Real Life

A teenager brutally stabbed over 100 times leaves a community reeling

Joanne Lasker from Toowoomba, Qld tells Take 5 about the horrific way her son was taken from her.

Sonic the Hedgehog zipped around the screen as my oldest son, Jake, sat in front of the TV, enthralled.
Jake loved playing Xbox games more than anything else. Sadly, Sonic and the other characters were as close as he came to having friends.
At school he was picked on for having Asperger syndrome. It broke my heart to see him head to class each day, knowing he faced long, lonely lunch hours and endless taunting.
“It doesn’t matter what the bullies say, sweetheart,” I told him. “You’re better than them.”
Jake was smart. His grades never slipped lower than a B. He could have done anything he wanted, and what he wanted most was to be a games tester.
My husband, John, and I were proud of Jake, though we hoped he’d find friends someday. He was caring and affectionate towards his autistic younger brother, Adam. But kids were too cruel to see the kind-hearted boy we knew.
When Jake turned 18, we had a family lunch at a fancy hotel. He’d invited 12 of his classmates.
As the day wore on, all the seats remained empty. Every time he heard a door open, Jake sat up straight and looked around hopefully.
Silence hung in the air. This was supposed to be one of the biggest days of his life and my son’s heart was breaking. Back home, he burst into tears.
“Why doesn’t anyone like me?” he asked.
Holding Jake tight, I tried to reassure him that it was their loss. Anyone who couldn’t look past Asperger syndrome wasn’t looking hard enough.
After he finished school, Jake still struggled to find his place in the world. He applied for countless jobs and faced one rejection after the other.
“Don’t give up,” I said. “You’ll get a job soon.”
Jake was despondent.
“Why bother?” he replied, skulking off to his bedroom.
I felt terrible. There was nothing I could do to help him out of the rut he’d fallen into.
Things got worse for us when we noticed a lump on Jake’s right eye, which turned out to be cancer.
“What’s Jake done to deserve so much bad luck?” I cried.
But Jake was determined to fight the cancer, and he did.
“Life will still go on,” he said resolutely.
With treatment out of the way, I soon noticed Jake was happier than usual.
Smiling widely, he explained how he’d joined an Xbox Facebook group and made friends with a boy called Max.
“Can Max come over?” he asked. John and I were elated.
When Max, 19, came to our house, we couldn’t believe the change in Jake. The two started going to the movies and hanging out.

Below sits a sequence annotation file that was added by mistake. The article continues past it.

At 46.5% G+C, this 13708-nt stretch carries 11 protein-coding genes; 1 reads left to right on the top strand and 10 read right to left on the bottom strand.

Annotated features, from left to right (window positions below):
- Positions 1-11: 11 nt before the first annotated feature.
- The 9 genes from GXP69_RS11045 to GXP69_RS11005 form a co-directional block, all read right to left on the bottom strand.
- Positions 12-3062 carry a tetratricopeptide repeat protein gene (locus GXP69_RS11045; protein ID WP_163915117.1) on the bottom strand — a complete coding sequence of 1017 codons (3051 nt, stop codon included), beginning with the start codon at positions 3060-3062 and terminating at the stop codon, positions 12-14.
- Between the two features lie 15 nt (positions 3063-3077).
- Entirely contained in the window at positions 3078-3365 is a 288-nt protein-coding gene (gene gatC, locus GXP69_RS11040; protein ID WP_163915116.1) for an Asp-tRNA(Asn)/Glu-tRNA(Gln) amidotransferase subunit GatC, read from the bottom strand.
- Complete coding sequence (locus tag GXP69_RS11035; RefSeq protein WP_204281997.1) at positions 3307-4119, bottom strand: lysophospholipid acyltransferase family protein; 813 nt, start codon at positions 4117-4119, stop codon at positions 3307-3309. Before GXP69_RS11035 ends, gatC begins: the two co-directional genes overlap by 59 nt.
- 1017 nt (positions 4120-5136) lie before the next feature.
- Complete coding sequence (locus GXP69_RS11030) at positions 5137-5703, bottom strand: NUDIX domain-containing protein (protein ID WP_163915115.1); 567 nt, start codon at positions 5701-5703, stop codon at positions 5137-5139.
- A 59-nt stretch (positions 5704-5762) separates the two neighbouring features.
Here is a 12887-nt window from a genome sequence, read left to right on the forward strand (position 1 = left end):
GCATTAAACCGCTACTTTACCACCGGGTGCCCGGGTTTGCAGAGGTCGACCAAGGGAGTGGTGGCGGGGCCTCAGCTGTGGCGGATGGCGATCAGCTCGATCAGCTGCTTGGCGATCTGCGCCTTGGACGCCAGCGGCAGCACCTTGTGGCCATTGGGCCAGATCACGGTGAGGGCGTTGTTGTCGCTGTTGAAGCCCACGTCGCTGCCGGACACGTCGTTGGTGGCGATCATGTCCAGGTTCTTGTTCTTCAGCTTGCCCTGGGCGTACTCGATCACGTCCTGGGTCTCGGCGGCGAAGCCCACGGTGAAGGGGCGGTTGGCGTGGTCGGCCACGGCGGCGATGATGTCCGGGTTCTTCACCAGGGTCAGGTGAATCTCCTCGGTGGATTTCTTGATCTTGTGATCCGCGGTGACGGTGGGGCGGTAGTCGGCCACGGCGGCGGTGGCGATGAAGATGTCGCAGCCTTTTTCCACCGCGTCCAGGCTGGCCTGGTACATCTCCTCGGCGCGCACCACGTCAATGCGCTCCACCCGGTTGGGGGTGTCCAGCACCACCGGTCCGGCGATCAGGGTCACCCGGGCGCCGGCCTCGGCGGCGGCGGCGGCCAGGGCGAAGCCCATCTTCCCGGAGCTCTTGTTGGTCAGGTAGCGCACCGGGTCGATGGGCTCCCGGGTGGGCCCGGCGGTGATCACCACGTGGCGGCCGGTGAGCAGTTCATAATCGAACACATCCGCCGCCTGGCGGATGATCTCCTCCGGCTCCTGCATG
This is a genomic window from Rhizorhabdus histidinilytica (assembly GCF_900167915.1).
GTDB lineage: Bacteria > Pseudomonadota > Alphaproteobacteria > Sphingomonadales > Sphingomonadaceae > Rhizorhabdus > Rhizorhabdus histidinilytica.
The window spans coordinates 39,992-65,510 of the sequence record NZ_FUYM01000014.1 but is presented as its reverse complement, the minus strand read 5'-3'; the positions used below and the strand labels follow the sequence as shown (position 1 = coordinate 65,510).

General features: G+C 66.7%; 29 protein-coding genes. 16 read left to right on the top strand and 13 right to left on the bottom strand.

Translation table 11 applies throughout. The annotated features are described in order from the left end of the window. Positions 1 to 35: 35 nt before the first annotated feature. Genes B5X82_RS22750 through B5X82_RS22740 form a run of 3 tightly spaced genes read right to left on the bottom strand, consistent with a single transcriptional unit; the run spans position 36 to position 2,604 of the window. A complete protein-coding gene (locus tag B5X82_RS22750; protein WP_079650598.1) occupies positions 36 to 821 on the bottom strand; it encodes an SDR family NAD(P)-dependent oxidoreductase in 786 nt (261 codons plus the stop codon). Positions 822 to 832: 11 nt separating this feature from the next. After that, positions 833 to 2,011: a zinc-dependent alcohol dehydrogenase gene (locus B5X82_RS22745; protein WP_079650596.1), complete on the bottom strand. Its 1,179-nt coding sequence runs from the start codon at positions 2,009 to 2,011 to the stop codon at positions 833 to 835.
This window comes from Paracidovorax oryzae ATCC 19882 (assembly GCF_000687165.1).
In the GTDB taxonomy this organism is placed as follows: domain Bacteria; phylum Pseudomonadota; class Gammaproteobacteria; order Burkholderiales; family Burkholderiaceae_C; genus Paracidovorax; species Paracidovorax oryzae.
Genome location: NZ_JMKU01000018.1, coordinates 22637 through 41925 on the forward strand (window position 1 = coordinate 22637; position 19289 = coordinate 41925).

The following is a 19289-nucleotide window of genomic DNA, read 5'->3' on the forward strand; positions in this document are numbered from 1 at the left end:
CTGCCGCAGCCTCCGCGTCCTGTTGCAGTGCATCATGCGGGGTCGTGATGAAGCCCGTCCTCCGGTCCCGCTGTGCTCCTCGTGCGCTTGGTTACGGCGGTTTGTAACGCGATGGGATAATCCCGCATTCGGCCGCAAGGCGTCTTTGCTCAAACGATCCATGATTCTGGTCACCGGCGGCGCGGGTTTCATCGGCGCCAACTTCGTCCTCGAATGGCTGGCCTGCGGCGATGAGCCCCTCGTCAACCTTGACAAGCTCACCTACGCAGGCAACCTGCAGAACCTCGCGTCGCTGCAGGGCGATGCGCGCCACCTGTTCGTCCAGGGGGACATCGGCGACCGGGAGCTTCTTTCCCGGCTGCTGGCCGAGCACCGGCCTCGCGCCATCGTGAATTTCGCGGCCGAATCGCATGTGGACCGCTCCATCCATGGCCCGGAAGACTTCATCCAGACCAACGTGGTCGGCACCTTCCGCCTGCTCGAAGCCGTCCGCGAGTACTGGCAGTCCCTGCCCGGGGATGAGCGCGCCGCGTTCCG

“It’s finally happened,” John and I said to each other. Jake had made his first friend.
We both approved of Max, who was polite and sensible.
So when he introduced Jake to his mate, Kyle, we were pleased that our son’s group of friends was slowly expanding.
The three of them enjoyed playing video games together, often over at our place.
One day, Jake and Max were playing together for hours before Kyle turned up.
I popped out and like I always did when I left him, I told Jake I loved him.
“I love you, too,” Jake replied, closing the door and walking back towards his bedroom.
Almost an hour later I drove home when the shrill sound of an ambulance speeding past made me slow down.
Overtaking me, the ambulance kept going in the same direction as I was. As I got closer to home, I saw a police car in the distance.
It looks like it’s parked in front of our house, I thought.
Sure enough, a police car was there. I started to shake with fear. I knew instinctively that something had happened.
Once I pulled up, a policeman rushed towards me.
“I’m very sorry, Mrs Lasker,” he said. “Jake’s no longer with us.”
His words crippled me. My legs weakened and everything seemed blurry. The whole world was spinning beyond my control. Jake… gone… ambulance… police …
I saw our neighbour leave our house in tears.
“I heard the back door open,” the neighbour began telling me. “Max and Kyle ran out, so I called Jake to see if everything was okay. The phone rang and rang.”
I was hysterical. Police told me what had happened: Jake had been stabbed to death.
“Why?!” I wailed, struggling to understand how we’d ended up in a living nightmare.
Our home was a crime scene now, so we had to stay with my mum while forensics analysed the place.
The next day, Max Peter Smith pleaded guilty to stabbing Jake, 19, more than 100 times. Although he wasn’t in the room at the time of the attack, Kyle Mitchell Dumesny had also been arrested for murder.
The news sickened me to the core.
We’d let two killers into our home. Why had they taken my son from me?
I hadn’t expected such a shocking answer.
“Jo, quick!” John called. “Come and look at this.”
My stomach sank.
There on the TV news were Max and Kyle’s names and text messages they’d sent each other days before they killed my son.
I can’t be bothered with him anymore, Max wrote. I try but he just doesn’t welcome any positive comments… Can we kill him I’m just sick of it all… I’ve got a bag, string, a knife and places to bury or dump.
My blood was boiling. Two bullies had killed my son for no other reason than that they didn’t like him.
Max was later sentenced to life. At a court hearing I took to the stand, facing Kyle. I was disgusted to learn that he had heard Jake’s screams yet he did nothing to help his friend.
“We trusted you with Jake,” I said. “Boy, were we so wrong.”
Kyle was sentenced to seven years, but can apply for parole later this year.
I’m glad both men are behind bars where they belong, but it doesn’t bring back Jake.
I cling to the memories of my sweet son, taken from me far too soon, and our final words to one another.
Jake died knowing I loved him, but I will never know how people could do something so horrible to an innocent person.

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